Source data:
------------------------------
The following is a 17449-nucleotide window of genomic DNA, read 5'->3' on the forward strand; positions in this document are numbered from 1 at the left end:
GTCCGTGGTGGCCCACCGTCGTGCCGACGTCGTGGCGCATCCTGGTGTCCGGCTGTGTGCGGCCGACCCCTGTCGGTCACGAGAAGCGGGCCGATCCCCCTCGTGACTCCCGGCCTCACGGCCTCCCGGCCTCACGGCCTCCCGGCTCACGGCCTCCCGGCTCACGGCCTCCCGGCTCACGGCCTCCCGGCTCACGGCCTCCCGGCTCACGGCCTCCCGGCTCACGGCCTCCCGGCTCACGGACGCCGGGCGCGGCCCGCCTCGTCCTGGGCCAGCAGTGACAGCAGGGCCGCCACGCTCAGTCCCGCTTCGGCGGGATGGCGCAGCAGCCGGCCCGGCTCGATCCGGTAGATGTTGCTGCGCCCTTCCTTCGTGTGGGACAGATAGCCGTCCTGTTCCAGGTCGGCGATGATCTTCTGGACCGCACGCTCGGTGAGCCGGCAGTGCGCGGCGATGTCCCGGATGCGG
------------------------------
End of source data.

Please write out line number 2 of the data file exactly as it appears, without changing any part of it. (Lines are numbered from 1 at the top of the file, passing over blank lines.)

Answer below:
GTCCGTGGTGGCCCACCGTCGTGCCGACGTCGTGGCGCATCCTGGTGTCCGGCTGTGTGCGGCCGACCCCTGTCGGTCACGAGAAGCGGGCCGATCCCCCTCGTGACTCCCGGCCTCACGGCCTCCCGGCCTCACGGCCTCCCGGCTCACGGCCTCCCGGCTCACGGCCTCCCGGCTCACGGCCTCCCGGCTCACGGCCTCCCGGCTCACGGCCTCCCGGCTCACGGCCTCCCGGCTCACGGACGCCGGGCGCGGCCCGCCTCGTCCTGGGCCAGCAGTGACAGCAGGGCCGCCACGCTCAGTCCCGCTTCGGCGGGATGGCGCAGCAGCCGGCCCGGCTCGATCCGGTAGATGTTGCTGCGCCCTTCCTTCGTGTGGGACAGATAGCCGTCCTGTTCCAGGTCGGCGATGATCTTCTGGACCGCACGCTCGGTGAGCCGGCAGTGCGCGGCGATGTCCCGGATGCGG